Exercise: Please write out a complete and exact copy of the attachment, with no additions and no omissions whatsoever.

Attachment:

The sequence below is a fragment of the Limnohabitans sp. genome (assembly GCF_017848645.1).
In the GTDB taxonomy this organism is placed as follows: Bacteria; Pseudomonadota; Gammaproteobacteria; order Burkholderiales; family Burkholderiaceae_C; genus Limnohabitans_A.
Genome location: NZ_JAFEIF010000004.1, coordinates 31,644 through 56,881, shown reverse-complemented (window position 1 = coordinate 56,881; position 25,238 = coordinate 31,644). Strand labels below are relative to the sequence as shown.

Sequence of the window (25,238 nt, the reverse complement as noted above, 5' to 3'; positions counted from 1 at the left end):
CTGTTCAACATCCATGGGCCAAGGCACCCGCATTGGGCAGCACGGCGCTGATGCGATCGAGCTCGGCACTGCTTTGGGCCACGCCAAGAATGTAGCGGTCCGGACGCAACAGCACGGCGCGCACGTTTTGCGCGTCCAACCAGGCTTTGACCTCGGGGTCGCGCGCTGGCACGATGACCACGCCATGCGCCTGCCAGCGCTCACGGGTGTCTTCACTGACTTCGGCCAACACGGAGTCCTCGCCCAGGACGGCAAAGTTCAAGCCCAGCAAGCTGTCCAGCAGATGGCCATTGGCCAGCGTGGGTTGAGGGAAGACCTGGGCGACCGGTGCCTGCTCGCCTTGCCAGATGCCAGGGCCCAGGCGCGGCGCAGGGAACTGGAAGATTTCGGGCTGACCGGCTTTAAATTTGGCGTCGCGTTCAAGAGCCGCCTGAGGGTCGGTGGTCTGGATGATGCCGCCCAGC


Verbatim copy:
The sequence below is a fragment of the Limnohabitans sp. genome (assembly GCF_017848645.1).
In the GTDB taxonomy this organism is placed as follows: Bacteria; Pseudomonadota; Gammaproteobacteria; order Burkholderiales; family Burkholderiaceae_C; genus Limnohabitans_A.
Genome location: NZ_JAFEIF010000004.1, coordinates 31,644 through 56,881, shown reverse-complemented (window position 1 = coordinate 56,881; position 25,238 = coordinate 31,644). Strand labels below are relative to the sequence as shown.

Sequence of the window (25,238 nt, the reverse complement as noted above, 5' to 3'; positions counted from 1 at the left end):
CTGTTCAACATCCATGGGCCAAGGCACCCGCATTGGGCAGCACGGCGCTGATGCGATCGAGCTCGGCACTGCTTTGGGCCACGCCAAGAATGTAGCGGTCCGGACGCAACAGCACGGCGCGCACGTTTTGCGCGTCCAACCAGGCTTTGACCTCGGGGTCGCGCGCTGGCACGATGACCACGCCATGCGCCTGCCAGCGCTCACGGGTGTCTTCACTGACTTCGGCCAACACGGAGTCCTCGCCCAGGACGGCAAAGTTCAAGCCCAGCAAGCTGTCCAGCAGATGGCCATTGGCCAGCGTGGGTTGAGGGAAGACCTGGGCGACCGGTGCCTGCTCGCCTTGCCAGATGCCAGGGCCCAGGCGCGGCGCAGGGAACTGGAAGATTTCGGGCTGACCGGCTTTAAATTTGGCGTCGCGTTCAAGAGCCGCCTGAGGGTCGGTGGTCTGGATGATGCCGCCCAGC